Paramedic Registration National Law Update

Recent developments as the new National Law evolves to cover the paramedic profession

Federal and state and territory health ministers met in Melbourne on 24 March 2017 at the Council of Australian Governments Health Council and addressed a range of health related matters with the progression of paramedic registration high on the agenda.

Ministers considered a draft of the Health Practitioner Regulation National Law Amendment Bill 2017. The Bill, once enacted, will make a number of important reforms to the operation of the National Registration and Accreditation Scheme and the powers of the National Boards and the Australian Health Practitioner Regulation Agency.

The Bill responds to recommendations arising from the Independent Review of the National Scheme undertaken in 2014–15. It contains the following key reforms:

  • Introduction of national registration for paramedics, including the establishment of a Paramedicine Board of Australia, with all the same powers and functions as the other 14 National Boards
  • Improvements to the governance of the National Scheme, to: enable Chairpersons to be appointed on merit from any of the members of a National Board, not just the practitioner members, and to enable the Ministerial Council to make changes by regulation to the structure of National Boards following consultation
  • Recognition of nursing and midwifery as two separate professions rather than a single profession, with the professions continuing to be regulated by the Nursing and Midwifery Board of Australia
  • Improvements to the complaints (notifications) management, disciplinary and enforcement powers of National Boards to strengthen public protection and ensure fairness for complainants (notifiers) and practitioners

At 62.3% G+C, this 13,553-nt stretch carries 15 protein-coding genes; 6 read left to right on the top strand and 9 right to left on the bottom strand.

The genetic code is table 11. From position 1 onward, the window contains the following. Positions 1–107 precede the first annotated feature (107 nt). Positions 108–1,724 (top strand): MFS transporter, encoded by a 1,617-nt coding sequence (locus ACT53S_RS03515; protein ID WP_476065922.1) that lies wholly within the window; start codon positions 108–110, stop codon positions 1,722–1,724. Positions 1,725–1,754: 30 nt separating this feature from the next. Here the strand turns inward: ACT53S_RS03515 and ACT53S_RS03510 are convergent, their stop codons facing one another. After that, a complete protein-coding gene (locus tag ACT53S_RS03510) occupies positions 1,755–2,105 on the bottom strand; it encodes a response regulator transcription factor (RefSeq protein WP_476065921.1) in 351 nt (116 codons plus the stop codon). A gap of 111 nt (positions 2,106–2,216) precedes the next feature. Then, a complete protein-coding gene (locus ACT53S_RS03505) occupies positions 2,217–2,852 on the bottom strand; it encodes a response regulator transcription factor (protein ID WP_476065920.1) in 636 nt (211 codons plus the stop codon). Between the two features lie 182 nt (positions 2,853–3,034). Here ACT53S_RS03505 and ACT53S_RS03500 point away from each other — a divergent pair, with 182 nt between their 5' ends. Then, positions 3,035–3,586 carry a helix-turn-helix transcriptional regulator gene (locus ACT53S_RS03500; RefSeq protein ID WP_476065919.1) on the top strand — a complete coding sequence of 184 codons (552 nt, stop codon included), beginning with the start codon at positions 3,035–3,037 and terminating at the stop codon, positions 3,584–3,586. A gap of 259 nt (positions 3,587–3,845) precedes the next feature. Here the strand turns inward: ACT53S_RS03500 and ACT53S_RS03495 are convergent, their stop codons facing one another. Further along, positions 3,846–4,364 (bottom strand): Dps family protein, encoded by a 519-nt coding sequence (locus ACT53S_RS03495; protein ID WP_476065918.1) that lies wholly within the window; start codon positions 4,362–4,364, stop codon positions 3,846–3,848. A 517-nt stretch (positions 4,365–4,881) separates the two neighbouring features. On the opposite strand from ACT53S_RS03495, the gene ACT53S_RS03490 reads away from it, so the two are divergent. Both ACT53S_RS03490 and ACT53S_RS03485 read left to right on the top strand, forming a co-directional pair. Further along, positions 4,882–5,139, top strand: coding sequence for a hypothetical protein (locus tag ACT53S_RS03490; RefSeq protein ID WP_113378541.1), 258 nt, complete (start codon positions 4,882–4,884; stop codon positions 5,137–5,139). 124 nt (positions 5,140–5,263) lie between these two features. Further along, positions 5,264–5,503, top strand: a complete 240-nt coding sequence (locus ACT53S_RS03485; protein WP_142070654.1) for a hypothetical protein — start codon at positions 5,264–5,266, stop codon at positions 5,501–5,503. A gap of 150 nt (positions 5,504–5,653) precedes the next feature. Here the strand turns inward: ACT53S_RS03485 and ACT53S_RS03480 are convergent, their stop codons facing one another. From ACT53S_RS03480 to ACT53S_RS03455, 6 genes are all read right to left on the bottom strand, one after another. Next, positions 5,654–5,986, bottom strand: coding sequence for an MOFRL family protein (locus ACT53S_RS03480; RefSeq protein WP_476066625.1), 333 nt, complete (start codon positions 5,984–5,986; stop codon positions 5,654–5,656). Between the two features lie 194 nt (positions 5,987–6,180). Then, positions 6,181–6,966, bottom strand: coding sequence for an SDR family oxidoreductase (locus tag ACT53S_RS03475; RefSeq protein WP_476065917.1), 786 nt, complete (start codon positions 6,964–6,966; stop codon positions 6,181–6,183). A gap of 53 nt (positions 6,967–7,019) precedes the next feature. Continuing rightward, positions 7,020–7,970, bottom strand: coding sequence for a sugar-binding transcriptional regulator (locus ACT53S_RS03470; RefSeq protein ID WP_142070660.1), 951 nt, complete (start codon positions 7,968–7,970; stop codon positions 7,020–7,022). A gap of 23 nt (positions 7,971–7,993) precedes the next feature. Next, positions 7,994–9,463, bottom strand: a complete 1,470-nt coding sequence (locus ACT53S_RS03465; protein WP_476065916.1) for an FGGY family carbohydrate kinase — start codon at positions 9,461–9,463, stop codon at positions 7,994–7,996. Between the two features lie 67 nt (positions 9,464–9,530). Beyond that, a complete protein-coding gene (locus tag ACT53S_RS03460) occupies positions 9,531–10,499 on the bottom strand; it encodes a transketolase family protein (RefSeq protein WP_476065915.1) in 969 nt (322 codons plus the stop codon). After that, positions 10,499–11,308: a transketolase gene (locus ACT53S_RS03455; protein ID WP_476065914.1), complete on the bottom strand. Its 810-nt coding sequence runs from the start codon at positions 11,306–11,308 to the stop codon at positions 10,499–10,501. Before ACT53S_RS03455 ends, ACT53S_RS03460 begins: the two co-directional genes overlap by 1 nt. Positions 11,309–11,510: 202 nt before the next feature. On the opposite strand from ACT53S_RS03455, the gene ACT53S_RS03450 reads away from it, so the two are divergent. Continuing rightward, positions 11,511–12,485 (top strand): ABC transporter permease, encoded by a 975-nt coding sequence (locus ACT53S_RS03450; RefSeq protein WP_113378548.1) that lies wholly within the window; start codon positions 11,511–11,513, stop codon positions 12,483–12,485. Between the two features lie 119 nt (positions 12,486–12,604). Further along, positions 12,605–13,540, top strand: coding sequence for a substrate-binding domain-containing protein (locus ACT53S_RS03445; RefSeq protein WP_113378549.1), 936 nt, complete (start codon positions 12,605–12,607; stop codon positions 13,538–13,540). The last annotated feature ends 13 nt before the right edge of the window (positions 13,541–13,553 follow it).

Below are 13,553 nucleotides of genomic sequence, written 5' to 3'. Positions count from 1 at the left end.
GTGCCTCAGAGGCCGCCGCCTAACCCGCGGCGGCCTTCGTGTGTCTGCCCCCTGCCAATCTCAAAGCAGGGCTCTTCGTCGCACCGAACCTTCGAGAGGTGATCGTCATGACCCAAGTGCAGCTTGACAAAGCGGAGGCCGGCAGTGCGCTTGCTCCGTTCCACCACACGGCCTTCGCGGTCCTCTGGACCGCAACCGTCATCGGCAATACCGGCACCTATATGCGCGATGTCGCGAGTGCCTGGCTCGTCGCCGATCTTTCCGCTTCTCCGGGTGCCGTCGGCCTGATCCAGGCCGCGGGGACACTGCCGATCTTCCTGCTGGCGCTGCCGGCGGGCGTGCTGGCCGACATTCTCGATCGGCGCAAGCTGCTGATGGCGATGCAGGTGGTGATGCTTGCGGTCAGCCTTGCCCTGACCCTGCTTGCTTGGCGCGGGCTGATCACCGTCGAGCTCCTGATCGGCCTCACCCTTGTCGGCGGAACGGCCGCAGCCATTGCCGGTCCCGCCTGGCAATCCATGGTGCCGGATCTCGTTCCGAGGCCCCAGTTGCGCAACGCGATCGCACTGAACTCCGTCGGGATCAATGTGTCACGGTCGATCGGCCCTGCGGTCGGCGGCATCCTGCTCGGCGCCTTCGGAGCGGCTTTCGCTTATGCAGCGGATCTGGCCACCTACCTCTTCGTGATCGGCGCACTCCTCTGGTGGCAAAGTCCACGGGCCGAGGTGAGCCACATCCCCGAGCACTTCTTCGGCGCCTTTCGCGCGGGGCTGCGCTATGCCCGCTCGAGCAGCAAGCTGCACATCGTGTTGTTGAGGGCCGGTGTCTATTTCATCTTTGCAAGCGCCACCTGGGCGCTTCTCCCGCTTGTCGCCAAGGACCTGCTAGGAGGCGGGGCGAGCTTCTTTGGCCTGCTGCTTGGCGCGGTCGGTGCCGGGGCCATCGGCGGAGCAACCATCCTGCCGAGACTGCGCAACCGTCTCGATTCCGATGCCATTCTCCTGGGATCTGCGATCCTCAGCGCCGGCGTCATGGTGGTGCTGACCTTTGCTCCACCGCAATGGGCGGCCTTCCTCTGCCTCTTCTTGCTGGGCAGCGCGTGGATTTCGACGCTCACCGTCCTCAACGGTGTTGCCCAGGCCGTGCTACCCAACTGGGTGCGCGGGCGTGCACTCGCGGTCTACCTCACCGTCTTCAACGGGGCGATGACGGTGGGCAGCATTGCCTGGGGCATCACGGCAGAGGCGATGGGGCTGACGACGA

• Other technical amendments to improve the efficiency and effectiveness of the National Scheme.

The reforms are being progressed in two stages. This Bill is stage one, and a second stage reform process, including a broad public consultation process, will commence during this year. Once the Bill is finalised, it will be passed to Queensland (as the ‘host’ state under the law) for enactment.

The Bill establishes the Paramedicine Board of Australia, which will be responsible for regulating paramedics with regulatory and other support provided by the Australian Health Practitioner Regulation Agency. The Bill also amends the National Law to require people who use the title ‘paramedic’ to be registered – the ‘protected’ title provisions. Paramedics will be subject to the same regulatory arrangements as the other health professions regulated under the National Law, including registration processes, accreditation of training programs, national standards, and procedures for managing the health, performance and conduct of registered paramedics.

The regulation of paramedics as part of the National Scheme is expected to:

  • Protect the public by: establishing minimum qualifications and other requirements for the registration of a person as a paramedic; providing powers to deal effectively with paramedics who have an impairment that affects their practice, are poorly performing or who engage in unprofessional conduct or professional misconduct; and preventing persons who are not qualified, registered and fit to practise from using the title ‘paramedic’ or holding themselves out to be registered if they are not,
  • Facilitate the provision of high quality education and training in paramedicine through the accreditation of training programs for registration purposes,
  • Improve transparency and accountability in the delivery of public and private sector paramedicine services, and